A tractor mowing grass at the Navy airfield near Josephine is the only action this field has seen in years.
“There’s nothing but an old rundown airstrip and it’s overgrown with weeds,” says Charlie Green who has lived in Josephine for more than a decade. Still, Wolf Airfield is one of two sites in Baldwin County that could temporarily house two thousand undocumented children from Honduras, Guatemala and El Salvador. The other site is in Silverhill which has also been inactive for years.
“The only thing that I can imagine is they do a FEMA trailer like affair but I don’t know how that would work with kids because kids have to be supervised. What are you going to do? Put ten in a trailer and have somebody stop by at night and see if they are all there?”
Some of those answers could come during a conference call with county commissioners and Health and Human Services, according to county commissioner Chris Elliott. “What we are going to try to do is ask them a bunch of questions about what they are going to do to try and protect the safety of Baldwin County residents if they choose to move these kids here.”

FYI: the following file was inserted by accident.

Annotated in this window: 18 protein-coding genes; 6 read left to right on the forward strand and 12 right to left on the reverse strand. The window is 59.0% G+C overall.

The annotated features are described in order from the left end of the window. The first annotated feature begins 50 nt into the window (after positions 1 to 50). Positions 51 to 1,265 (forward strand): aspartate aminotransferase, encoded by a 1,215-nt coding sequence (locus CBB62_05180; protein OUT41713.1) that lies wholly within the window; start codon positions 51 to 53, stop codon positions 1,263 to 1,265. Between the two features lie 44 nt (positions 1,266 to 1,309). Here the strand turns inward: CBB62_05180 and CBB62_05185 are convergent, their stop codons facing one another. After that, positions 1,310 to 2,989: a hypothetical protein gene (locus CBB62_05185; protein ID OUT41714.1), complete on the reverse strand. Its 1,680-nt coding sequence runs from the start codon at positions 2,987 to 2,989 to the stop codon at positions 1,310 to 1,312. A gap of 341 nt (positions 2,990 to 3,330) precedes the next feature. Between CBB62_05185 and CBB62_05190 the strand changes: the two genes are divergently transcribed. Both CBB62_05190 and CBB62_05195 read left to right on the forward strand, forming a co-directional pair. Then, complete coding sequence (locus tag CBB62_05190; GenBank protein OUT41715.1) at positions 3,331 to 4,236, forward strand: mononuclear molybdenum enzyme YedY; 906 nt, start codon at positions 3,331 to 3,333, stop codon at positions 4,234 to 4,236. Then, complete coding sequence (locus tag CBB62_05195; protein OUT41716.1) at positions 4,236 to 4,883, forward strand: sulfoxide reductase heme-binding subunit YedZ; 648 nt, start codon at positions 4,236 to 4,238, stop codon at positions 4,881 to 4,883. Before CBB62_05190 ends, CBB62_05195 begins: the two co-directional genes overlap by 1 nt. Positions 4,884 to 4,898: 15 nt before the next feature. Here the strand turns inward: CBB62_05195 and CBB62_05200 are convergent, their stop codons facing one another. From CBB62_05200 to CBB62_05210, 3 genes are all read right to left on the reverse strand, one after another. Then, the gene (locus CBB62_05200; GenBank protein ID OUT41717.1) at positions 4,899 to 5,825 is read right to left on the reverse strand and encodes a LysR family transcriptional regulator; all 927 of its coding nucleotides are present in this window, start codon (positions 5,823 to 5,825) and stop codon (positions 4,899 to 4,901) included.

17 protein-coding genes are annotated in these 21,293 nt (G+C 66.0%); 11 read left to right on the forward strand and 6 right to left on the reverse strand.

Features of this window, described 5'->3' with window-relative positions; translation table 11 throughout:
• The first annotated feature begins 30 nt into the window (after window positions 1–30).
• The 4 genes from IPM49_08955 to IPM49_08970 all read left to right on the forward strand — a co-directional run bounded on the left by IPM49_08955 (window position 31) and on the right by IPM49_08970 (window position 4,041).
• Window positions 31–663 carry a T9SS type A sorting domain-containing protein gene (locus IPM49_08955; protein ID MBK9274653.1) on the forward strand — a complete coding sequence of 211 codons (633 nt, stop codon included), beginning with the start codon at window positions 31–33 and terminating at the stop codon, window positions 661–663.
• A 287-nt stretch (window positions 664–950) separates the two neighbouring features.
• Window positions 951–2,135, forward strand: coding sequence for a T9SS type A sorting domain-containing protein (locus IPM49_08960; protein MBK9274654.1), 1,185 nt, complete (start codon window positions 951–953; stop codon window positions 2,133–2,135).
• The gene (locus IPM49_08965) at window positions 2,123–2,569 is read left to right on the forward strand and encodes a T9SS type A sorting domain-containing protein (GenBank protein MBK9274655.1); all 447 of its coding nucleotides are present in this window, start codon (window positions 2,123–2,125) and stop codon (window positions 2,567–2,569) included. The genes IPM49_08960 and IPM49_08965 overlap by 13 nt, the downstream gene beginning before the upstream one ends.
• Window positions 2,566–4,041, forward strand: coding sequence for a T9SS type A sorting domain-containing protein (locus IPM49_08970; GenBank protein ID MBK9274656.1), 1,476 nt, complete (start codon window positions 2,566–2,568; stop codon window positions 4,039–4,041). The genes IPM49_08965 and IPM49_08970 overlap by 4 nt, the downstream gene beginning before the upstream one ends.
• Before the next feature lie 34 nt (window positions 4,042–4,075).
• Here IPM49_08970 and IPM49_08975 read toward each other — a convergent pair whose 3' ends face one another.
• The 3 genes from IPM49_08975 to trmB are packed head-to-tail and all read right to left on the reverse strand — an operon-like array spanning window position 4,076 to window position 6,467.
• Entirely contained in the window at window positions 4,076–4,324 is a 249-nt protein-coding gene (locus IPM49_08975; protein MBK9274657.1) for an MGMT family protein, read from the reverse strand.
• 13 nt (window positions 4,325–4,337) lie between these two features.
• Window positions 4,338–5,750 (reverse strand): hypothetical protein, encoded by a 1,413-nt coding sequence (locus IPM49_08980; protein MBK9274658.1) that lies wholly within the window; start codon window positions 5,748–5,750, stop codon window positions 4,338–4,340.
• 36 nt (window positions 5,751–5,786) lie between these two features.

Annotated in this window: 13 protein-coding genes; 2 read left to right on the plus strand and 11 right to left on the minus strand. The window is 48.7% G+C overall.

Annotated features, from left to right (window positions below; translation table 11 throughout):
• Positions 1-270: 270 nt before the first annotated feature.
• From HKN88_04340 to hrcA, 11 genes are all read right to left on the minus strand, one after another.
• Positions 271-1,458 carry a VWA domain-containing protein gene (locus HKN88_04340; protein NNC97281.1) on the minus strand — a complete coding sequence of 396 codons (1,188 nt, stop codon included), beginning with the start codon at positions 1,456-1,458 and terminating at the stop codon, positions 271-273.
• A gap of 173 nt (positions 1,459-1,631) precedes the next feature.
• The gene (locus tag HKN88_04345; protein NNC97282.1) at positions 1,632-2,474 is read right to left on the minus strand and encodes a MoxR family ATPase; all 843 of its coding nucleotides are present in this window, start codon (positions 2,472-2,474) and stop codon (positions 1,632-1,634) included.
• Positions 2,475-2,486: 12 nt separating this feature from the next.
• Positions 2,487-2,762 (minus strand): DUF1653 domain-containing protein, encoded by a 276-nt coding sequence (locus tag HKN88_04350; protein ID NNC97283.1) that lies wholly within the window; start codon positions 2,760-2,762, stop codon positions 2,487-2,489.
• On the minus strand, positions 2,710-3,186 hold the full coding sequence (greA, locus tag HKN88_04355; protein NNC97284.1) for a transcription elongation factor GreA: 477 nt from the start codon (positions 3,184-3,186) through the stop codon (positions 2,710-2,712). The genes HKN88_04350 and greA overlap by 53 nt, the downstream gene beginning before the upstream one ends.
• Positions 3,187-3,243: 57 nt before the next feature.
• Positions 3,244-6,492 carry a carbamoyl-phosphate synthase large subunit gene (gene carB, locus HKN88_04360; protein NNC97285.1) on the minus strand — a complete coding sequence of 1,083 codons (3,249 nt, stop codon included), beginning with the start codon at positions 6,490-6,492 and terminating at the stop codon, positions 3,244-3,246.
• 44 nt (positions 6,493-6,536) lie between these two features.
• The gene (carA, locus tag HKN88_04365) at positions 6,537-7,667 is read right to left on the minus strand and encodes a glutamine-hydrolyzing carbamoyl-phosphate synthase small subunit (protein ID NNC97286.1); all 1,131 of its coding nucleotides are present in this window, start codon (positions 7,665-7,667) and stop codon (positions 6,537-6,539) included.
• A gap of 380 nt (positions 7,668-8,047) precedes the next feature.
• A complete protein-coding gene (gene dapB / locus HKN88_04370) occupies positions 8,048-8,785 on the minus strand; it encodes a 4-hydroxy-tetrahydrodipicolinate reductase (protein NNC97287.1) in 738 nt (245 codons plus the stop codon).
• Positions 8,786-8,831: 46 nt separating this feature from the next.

At this point, it’s still a proposal, a possibility. “Do I think the likelihood of the federal government choosing two completely ridiculous locations from an infrastructure standpoint to build, construct and house these folks is a good idea? I think it’s clearly folly.”
With little information about what the government is planning, so do a lot of other people, including Green. “I would really like to know if there are any plans, what are the plans? Don’t just dump it out here and let us wonder.”
That conference call is scheduled during the regular work session of the county commission. The audio from the call will be pumped into the auditorium for anyone who wants to hear more about the federal government’s proposal.